From Assumptions to Hypothesis to Decision. Better Decisions Through Methodology.

The decisions made by Solution Architects have significant impacts and consequences for the organization and their people. They can have broad impacts on their customers, suppliers, and partners. Significant decisions are not to be taken lightly, so architects need to always focus on making the right decision and not focus on being right. Those are two very big distinctions. This article will focus on the methodology of making significant decisions on a regular basis where the cost to change it later or impact of getting the decision wrong is high.

There is a methodology architects can employ when going through the process of making good decisions. You’ll be able to start by creating a set of assumptions early in the game that need to be validated along with tentative decisions based on those assumptions. Fact collecting is an important part of the process, and documenting those facts after getting a consensus or commitment as to the legitimacy of the facts is important. Once you start to clarify the requirements you’ll add clarity to your decision making and can adjust your assumptions accordingly.

(I’ve written before about where consensus should fit into decision making here, and the idea is that consensus isn’t used to make a decision by getting a group together to decide what to do, but it is better served to validate the legitimacy and understanding of facts and methodology used to make the decision.)

Once an adequate set of facts is collected, these facts may continue to provide evidence to backup your assumptions, or they may be proven wrong and require adjustments to your assumptions. Your assumptions may not have been completely correct from the get go, but the decision will become more clear as more facts are collected. It’s important not to hold on to these assumptions too closely, and it’s important to know that even though your assumptions are going to be in-flux and ultimately may even prove to be wrong, it’s an important part of the process. If your assumptions are right all of the time, then you are doing it wrong, and you will make wrong turns and ultimately lead the organization down an expensive or disastrous path. Having the capability to adjust and correct course along the way is a key core competency of an architect or any other senior level decision maker. (Also see my related article: Six Key Traits of Successful Solution Architect Consultants)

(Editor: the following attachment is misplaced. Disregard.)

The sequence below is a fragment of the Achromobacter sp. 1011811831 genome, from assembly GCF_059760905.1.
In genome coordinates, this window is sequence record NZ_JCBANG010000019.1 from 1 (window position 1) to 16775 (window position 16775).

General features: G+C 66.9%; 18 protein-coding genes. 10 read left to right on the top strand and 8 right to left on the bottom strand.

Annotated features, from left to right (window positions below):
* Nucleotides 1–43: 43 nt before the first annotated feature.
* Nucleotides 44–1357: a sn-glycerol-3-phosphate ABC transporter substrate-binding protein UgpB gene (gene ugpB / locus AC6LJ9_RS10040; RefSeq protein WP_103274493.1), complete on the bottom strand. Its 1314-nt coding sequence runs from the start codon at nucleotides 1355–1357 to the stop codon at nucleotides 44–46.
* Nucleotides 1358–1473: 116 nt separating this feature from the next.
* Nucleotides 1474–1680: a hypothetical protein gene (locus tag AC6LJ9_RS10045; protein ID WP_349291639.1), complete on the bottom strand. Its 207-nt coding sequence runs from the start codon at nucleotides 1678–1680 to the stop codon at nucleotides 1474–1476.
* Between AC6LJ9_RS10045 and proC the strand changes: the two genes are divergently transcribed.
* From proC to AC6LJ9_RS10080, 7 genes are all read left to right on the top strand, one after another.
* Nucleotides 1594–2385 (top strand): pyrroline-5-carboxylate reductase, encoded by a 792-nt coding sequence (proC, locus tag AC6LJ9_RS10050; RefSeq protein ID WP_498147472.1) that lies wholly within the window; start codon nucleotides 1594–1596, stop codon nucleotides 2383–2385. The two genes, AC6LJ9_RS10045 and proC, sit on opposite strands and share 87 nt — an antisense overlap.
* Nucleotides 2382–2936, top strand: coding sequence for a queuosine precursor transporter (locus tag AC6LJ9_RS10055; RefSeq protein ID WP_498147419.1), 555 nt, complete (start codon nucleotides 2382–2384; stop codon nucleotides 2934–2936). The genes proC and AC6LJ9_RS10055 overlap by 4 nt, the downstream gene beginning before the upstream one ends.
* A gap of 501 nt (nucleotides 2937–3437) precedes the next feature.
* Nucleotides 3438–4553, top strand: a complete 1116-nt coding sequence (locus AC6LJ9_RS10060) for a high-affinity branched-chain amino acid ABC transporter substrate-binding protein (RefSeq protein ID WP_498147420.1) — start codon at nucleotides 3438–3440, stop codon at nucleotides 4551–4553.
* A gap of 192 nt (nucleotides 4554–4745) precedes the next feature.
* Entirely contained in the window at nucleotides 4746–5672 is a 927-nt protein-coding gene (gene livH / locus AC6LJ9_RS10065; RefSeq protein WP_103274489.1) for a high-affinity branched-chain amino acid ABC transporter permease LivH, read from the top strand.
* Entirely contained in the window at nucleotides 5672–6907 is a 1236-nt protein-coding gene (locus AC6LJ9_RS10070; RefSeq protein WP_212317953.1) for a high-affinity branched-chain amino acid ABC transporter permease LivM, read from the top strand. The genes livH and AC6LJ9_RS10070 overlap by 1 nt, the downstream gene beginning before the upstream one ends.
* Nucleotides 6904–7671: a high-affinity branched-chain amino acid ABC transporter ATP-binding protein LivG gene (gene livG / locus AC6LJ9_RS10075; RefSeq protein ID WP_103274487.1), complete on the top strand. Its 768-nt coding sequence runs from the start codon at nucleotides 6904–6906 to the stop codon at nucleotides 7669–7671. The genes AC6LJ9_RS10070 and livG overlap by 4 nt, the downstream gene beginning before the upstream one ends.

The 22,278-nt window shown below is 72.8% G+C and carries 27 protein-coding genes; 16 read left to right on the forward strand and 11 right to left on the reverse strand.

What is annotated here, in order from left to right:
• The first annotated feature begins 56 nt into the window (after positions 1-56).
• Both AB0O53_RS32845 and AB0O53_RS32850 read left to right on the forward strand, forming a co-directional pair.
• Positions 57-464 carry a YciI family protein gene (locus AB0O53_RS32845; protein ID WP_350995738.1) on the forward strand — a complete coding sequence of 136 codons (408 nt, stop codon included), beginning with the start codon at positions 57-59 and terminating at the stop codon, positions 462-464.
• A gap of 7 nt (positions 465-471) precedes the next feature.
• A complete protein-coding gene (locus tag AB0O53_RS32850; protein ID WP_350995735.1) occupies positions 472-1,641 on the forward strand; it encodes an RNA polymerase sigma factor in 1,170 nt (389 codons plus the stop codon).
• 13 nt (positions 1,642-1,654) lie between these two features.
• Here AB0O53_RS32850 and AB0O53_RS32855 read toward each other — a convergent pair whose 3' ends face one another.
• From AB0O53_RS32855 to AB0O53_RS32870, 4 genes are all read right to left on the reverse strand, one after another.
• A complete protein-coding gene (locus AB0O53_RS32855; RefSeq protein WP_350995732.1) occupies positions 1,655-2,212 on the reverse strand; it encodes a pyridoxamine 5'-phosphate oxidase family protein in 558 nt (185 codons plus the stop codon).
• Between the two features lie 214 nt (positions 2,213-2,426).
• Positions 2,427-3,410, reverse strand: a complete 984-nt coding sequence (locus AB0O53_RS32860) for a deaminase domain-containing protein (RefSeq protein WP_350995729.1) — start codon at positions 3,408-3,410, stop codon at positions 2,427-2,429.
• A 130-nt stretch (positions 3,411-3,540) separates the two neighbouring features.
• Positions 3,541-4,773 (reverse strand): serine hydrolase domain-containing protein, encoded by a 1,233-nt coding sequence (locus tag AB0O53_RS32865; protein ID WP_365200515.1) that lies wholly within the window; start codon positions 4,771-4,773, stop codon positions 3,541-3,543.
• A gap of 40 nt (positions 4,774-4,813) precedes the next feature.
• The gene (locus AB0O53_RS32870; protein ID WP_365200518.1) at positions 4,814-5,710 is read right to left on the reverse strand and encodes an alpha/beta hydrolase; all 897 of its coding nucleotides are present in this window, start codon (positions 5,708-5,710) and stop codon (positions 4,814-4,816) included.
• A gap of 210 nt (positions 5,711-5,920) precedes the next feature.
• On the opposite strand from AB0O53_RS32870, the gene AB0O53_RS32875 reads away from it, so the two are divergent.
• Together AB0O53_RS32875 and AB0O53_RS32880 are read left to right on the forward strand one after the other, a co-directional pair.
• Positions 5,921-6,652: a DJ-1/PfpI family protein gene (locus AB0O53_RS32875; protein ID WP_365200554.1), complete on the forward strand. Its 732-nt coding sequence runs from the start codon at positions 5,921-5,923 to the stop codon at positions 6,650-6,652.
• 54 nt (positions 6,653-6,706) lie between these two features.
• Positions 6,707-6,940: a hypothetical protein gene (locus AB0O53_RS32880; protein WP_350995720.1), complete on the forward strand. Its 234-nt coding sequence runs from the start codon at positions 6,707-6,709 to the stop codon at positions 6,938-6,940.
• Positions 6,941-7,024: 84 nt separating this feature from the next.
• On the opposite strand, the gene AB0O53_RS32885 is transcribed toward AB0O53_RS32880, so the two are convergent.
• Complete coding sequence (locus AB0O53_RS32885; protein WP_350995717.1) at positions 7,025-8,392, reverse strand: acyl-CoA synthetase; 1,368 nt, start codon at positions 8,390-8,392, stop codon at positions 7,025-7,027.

Once we get into the position where the decisions to be made have been well researched with facts collected and validated, we get into a better position to make a decision. We become more confident in our assumptions, and we can turn these assumptions, along with the facts collected and research done, into a hypothesis that will need to be proven. Even though the word “hypothesis” is often misused by the business community, let’s not get into the scientific method too much and just give it a simplistic definition and agree that a hypothesis is a statement that we will set to test and validate our assumptions.

Hypotheses can be tested by building proof of concepts to validate that the approach will meet the requirements, the technology is sound, and that the implementation is do-able. Not every hypothesis will need to be tested this way, but rather they can be validated based on past proven implementations (think, industry standard design patterns, etc). When testing new ground, certainly, testing your hypothesis before going forward with implementation is the most desirable.

Once your hypothesis passes muster, you should be able to move forward with a decision based on the validation of the hypothesis. Assuming the quality of the methodology and experimentation at this point is sound, you are on steady ground to make the decision and to help move the organization forward. Using a methodology such as what I have described here helps to remove any emotion and bias from the decision making process and allows you to focus on making the most practical decision and provide evidence and transparency to backup your decision when put under scrutiny.

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